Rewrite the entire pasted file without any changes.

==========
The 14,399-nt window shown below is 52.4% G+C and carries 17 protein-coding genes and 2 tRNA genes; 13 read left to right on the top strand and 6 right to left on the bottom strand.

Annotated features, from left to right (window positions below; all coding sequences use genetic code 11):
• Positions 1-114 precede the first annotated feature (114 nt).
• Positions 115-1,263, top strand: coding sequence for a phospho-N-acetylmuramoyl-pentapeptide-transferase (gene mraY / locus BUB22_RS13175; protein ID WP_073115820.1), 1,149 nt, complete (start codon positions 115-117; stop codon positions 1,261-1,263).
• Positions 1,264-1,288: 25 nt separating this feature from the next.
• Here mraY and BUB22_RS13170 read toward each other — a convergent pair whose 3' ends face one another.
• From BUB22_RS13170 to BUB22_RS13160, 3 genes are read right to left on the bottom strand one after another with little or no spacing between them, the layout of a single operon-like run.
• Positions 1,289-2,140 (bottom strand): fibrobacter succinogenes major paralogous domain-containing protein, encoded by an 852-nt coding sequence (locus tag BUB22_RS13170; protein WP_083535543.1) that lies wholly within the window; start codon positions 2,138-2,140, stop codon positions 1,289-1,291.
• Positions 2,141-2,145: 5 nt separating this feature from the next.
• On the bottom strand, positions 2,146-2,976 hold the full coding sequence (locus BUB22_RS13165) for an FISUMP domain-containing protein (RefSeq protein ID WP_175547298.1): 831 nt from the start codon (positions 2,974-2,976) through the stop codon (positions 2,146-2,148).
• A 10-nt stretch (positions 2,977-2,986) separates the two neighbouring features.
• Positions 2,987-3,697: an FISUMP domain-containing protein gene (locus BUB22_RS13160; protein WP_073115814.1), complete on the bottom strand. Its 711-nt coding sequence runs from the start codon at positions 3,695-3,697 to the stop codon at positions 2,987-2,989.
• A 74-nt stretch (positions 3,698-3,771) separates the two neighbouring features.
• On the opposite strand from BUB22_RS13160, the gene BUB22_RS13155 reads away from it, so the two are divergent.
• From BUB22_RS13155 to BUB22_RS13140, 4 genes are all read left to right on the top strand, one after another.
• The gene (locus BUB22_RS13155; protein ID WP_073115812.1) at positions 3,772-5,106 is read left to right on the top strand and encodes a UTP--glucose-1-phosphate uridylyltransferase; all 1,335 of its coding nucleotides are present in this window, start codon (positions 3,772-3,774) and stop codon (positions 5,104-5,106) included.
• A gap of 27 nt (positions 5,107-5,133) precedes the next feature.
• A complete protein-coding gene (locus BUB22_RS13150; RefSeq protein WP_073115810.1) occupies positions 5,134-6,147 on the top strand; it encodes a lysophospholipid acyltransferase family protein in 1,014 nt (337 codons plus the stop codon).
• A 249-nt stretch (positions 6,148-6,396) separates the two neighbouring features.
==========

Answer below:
The 14,399-nt window shown below is 52.4% G+C and carries 17 protein-coding genes and 2 tRNA genes; 13 read left to right on the top strand and 6 right to left on the bottom strand.

Annotated features, from left to right (window positions below; all coding sequences use genetic code 11):
• Positions 1-114 precede the first annotated feature (114 nt).
• Positions 115-1,263, top strand: coding sequence for a phospho-N-acetylmuramoyl-pentapeptide-transferase (gene mraY / locus BUB22_RS13175; protein ID WP_073115820.1), 1,149 nt, complete (start codon positions 115-117; stop codon positions 1,261-1,263).
• Positions 1,264-1,288: 25 nt separating this feature from the next.
• Here mraY and BUB22_RS13170 read toward each other — a convergent pair whose 3' ends face one another.
• From BUB22_RS13170 to BUB22_RS13160, 3 genes are read right to left on the bottom strand one after another with little or no spacing between them, the layout of a single operon-like run.
• Positions 1,289-2,140 (bottom strand): fibrobacter succinogenes major paralogous domain-containing protein, encoded by an 852-nt coding sequence (locus tag BUB22_RS13170; protein WP_083535543.1) that lies wholly within the window; start codon positions 2,138-2,140, stop codon positions 1,289-1,291.
• Positions 2,141-2,145: 5 nt separating this feature from the next.
• On the bottom strand, positions 2,146-2,976 hold the full coding sequence (locus BUB22_RS13165) for an FISUMP domain-containing protein (RefSeq protein ID WP_175547298.1): 831 nt from the start codon (positions 2,974-2,976) through the stop codon (positions 2,146-2,148).
• A 10-nt stretch (positions 2,977-2,986) separates the two neighbouring features.
• Positions 2,987-3,697: an FISUMP domain-containing protein gene (locus BUB22_RS13160; protein WP_073115814.1), complete on the bottom strand. Its 711-nt coding sequence runs from the start codon at positions 3,695-3,697 to the stop codon at positions 2,987-2,989.
• A 74-nt stretch (positions 3,698-3,771) separates the two neighbouring features.
• On the opposite strand from BUB22_RS13160, the gene BUB22_RS13155 reads away from it, so the two are divergent.
• From BUB22_RS13155 to BUB22_RS13140, 4 genes are all read left to right on the top strand, one after another.
• The gene (locus BUB22_RS13155; protein ID WP_073115812.1) at positions 3,772-5,106 is read left to right on the top strand and encodes a UTP--glucose-1-phosphate uridylyltransferase; all 1,335 of its coding nucleotides are present in this window, start codon (positions 3,772-3,774) and stop codon (positions 5,104-5,106) included.
• A gap of 27 nt (positions 5,107-5,133) precedes the next feature.
• A complete protein-coding gene (locus BUB22_RS13150; RefSeq protein WP_073115810.1) occupies positions 5,134-6,147 on the top strand; it encodes a lysophospholipid acyltransferase family protein in 1,014 nt (337 codons plus the stop codon).
• A 249-nt stretch (positions 6,148-6,396) separates the two neighbouring features.